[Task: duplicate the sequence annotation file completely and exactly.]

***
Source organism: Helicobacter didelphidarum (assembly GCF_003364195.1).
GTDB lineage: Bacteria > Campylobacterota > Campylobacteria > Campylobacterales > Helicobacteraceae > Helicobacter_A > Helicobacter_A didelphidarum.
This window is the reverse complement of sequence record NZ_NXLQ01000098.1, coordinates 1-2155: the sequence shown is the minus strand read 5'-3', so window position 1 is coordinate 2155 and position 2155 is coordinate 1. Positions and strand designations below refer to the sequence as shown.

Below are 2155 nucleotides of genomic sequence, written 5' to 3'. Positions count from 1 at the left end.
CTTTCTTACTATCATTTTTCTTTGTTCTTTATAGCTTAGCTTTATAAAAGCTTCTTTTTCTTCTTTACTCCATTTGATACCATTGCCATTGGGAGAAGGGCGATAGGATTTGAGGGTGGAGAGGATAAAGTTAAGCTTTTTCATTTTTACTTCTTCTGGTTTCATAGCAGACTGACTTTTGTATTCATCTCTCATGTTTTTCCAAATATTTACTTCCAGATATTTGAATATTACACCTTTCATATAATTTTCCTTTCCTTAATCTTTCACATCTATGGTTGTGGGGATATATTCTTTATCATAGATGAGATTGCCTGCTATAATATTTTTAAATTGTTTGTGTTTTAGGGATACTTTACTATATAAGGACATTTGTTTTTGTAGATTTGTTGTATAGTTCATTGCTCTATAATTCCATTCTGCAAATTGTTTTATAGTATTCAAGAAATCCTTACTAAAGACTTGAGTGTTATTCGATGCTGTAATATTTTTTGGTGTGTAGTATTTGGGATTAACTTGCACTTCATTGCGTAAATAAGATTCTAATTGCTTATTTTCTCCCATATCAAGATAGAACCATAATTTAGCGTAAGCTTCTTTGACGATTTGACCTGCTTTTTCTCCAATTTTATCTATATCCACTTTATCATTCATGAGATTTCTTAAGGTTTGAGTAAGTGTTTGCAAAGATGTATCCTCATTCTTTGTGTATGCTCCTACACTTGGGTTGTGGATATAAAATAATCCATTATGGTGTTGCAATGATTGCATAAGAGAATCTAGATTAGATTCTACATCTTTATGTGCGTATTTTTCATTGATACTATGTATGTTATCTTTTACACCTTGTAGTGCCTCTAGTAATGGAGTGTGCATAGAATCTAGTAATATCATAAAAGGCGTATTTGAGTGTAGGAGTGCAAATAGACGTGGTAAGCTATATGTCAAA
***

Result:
Source organism: Helicobacter didelphidarum (assembly GCF_003364195.1).
GTDB lineage: Bacteria > Campylobacterota > Campylobacteria > Campylobacterales > Helicobacteraceae > Helicobacter_A > Helicobacter_A didelphidarum.
This window is the reverse complement of sequence record NZ_NXLQ01000098.1, coordinates 1-2155: the sequence shown is the minus strand read 5'-3', so window position 1 is coordinate 2155 and position 2155 is coordinate 1. Positions and strand designations below refer to the sequence as shown.

Below are 2155 nucleotides of genomic sequence, written 5' to 3'. Positions count from 1 at the left end.
CTTTCTTACTATCATTTTTCTTTGTTCTTTATAGCTTAGCTTTATAAAAGCTTCTTTTTCTTCTTTACTCCATTTGATACCATTGCCATTGGGAGAAGGGCGATAGGATTTGAGGGTGGAGAGGATAAAGTTAAGCTTTTTCATTTTTACTTCTTCTGGTTTCATAGCAGACTGACTTTTGTATTCATCTCTCATGTTTTTCCAAATATTTACTTCCAGATATTTGAATATTACACCTTTCATATAATTTTCCTTTCCTTAATCTTTCACATCTATGGTTGTGGGGATATATTCTTTATCATAGATGAGATTGCCTGCTATAATATTTTTAAATTGTTTGTGTTTTAGGGATACTTTACTATATAAGGACATTTGTTTTTGTAGATTTGTTGTATAGTTCATTGCTCTATAATTCCATTCTGCAAATTGTTTTATAGTATTCAAGAAATCCTTACTAAAGACTTGAGTGTTATTCGATGCTGTAATATTTTTTGGTGTGTAGTATTTGGGATTAACTTGCACTTCATTGCGTAAATAAGATTCTAATTGCTTATTTTCTCCCATATCAAGATAGAACCATAATTTAGCGTAAGCTTCTTTGACGATTTGACCTGCTTTTTCTCCAATTTTATCTATATCCACTTTATCATTCATGAGATTTCTTAAGGTTTGAGTAAGTGTTTGCAAAGATGTATCCTCATTCTTTGTGTATGCTCCTACACTTGGGTTGTGGATATAAAATAATCCATTATGGTGTTGCAATGATTGCATAAGAGAATCTAGATTAGATTCTACATCTTTATGTGCGTATTTTTCATTGATACTATGTATGTTATCTTTTACACCTTGTAGTGCCTCTAGTAATGGAGTGTGCATAGAATCTAGTAATATCATAAAAGGCGTATTTGAGTGTAGGAGTGCAAATAGACGTGGTAAGCTATATGTCAAA